Italy Workshop

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Syllabus for workshop presented by Ruth Lapioli Merriman, Manager International Research Consultation, at FamilySearchs Family History Library, presented at the NGS 2010 Conference.

Researching your Italian heritage can be an emotional experience. We learn who we really are when we know where we came from and when we come to know our ancestors. Family history is not just names and datesthere are stories to discover. This workshop will give you the tools you need to know which records to search, what to look for in the records, and how to discover the secrets these records hold.

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History has played a big part in record keeping in Italy. The events that had the most profound effect were:

  • 1545-1563, The Council of Trent: The institution of parish registers by the Catholic Church.
  • 1796, Napoleons conquest: The institution of national civil registration by 1805-1809.
  • 1815, Napoleons defeat: Civil registration ceases in the north, continues in the south.
  • 1861, Unification of Italy and creation of the Kingdom of Italy: Civil registration reinstituted nationally by 1866.
  • WWI and WW2: Destruction of some archives and churches.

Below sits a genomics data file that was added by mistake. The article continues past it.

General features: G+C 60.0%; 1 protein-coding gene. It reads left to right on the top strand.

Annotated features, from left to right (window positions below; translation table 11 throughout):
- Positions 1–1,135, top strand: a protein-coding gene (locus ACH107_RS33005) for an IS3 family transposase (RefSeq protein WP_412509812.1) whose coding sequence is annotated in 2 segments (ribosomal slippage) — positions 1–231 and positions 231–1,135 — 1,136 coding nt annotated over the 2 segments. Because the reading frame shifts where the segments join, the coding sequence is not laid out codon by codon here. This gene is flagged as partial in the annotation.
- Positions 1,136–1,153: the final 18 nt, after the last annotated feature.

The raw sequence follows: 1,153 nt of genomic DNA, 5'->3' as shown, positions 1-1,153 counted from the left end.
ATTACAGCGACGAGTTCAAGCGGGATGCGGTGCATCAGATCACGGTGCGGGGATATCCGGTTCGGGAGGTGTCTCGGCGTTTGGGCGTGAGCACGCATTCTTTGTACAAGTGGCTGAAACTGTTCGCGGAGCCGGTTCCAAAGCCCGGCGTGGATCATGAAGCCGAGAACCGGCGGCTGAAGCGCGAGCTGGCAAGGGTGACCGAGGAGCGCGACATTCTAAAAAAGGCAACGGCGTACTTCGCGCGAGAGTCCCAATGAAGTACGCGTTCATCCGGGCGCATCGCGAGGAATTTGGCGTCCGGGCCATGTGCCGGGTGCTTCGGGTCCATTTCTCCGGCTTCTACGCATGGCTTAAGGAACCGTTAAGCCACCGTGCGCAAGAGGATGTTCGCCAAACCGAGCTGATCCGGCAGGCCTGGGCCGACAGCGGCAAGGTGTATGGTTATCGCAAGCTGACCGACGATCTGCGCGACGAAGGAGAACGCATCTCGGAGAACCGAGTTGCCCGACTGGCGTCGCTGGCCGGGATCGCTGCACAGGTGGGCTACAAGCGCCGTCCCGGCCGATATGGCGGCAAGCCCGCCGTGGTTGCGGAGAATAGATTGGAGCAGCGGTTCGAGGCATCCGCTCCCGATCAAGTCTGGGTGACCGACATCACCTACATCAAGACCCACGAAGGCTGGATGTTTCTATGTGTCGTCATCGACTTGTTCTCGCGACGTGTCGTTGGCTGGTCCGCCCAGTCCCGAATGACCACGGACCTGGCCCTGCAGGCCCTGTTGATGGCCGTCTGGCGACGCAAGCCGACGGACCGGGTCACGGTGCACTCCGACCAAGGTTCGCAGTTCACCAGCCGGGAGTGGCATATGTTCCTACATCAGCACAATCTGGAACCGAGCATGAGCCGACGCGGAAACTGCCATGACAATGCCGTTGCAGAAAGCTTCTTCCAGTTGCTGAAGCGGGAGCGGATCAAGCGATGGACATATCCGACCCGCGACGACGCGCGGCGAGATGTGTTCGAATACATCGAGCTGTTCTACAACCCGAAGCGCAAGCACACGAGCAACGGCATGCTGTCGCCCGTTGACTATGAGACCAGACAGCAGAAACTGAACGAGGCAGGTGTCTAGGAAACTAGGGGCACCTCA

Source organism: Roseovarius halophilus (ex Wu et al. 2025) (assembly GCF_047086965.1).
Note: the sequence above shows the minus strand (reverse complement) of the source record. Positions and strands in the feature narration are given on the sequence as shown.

Research in Italy requires that you know the town where your ancestors were born. Records, both civil and church, are kept on a local level, and rarely can you do research with less information. So, where did Grandpa come from? 1.

1. Determine where your ancestors lived in Italy[edit | edit source]

Check records at home.

  • Letters from the old countrylook for postmarks and return addresses.
  • Passports, U.S. and Italian, usually give a birthplace.
  • Legal documents.
  • Alien registration cards.
  • Military discharge papers.

Check immigration records.

Check U.S. Records.

Check Websites that narrow surname distribution.

2. When you know the locality
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Find information about your ancestors birth in civil registration records or church baptism records.

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As mentioned earlier, in order to find records about your family, you need to know the names of the town (and possibly the parish) and province in which they lived.

Place levels

  • Places are usually listed from smallest to largest (Corleone [town], Palermo [province], Italy); regions are not usually listed in a catalog or genealogical record.
  • Each town usually had its own parish, although larger cities had several.
  • A town (Comune) had outlying boundaries that encompassed smaller villages (Frazioni). Usually events were recorded in the Comune or in the parish.

To determine the province, town, or parish:

  • See the Italian gazetteer Nuovo Dizionario Dei Comuni E Frazioni Di Comune (FHL film 795276).
  • To find a very small village, check the back section of the gazetteer for Frazioni to get the name of the Comune with which it is affiliated.

UNDERSTANDING RECORDS[edit | edit source]

Although a myriad of records have been compiled over the centuries, there are two basic Italian record types that will provide valuable information about your ancestors.